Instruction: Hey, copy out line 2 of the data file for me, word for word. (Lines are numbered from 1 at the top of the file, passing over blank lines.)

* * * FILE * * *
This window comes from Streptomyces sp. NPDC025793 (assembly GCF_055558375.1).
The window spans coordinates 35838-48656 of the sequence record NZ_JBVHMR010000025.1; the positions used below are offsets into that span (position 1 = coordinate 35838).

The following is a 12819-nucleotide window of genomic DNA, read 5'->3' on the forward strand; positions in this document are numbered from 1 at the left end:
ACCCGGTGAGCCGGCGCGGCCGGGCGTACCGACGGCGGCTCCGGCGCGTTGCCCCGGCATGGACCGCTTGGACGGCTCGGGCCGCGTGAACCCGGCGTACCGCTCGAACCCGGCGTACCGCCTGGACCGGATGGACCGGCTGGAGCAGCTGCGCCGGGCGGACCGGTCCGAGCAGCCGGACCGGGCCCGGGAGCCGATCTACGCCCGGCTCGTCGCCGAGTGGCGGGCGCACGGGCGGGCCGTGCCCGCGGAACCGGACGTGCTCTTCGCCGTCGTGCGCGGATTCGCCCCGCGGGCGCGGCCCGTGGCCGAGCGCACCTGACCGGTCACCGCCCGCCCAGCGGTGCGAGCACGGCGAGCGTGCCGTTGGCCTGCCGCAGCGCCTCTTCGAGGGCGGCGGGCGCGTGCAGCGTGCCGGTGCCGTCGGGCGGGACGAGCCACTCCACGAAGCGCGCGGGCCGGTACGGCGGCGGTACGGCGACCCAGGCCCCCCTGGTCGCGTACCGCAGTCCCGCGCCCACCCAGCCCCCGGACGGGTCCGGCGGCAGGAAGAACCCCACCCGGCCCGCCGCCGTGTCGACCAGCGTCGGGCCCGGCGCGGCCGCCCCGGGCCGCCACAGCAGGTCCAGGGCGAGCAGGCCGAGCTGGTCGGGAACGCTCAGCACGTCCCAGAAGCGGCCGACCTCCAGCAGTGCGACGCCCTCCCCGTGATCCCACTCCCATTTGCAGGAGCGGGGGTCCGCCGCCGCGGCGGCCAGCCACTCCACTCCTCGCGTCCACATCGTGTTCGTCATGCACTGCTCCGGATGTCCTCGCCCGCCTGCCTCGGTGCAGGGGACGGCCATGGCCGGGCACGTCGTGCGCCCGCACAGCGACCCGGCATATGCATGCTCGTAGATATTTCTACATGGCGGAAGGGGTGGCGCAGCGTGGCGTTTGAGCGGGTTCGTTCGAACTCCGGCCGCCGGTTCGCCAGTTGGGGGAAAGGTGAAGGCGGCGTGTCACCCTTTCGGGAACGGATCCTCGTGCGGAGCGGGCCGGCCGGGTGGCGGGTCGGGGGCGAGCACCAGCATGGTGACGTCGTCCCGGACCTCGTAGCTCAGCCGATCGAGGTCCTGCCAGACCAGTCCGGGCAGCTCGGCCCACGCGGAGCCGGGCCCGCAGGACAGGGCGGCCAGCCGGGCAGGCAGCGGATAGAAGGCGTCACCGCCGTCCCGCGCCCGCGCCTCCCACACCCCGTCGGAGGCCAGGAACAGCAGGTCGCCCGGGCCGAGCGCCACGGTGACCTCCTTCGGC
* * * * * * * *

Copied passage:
The window spans coordinates 35838-48656 of the sequence record NZ_JBVHMR010000025.1; the positions used below are offsets into that span (position 1 = coordinate 35838).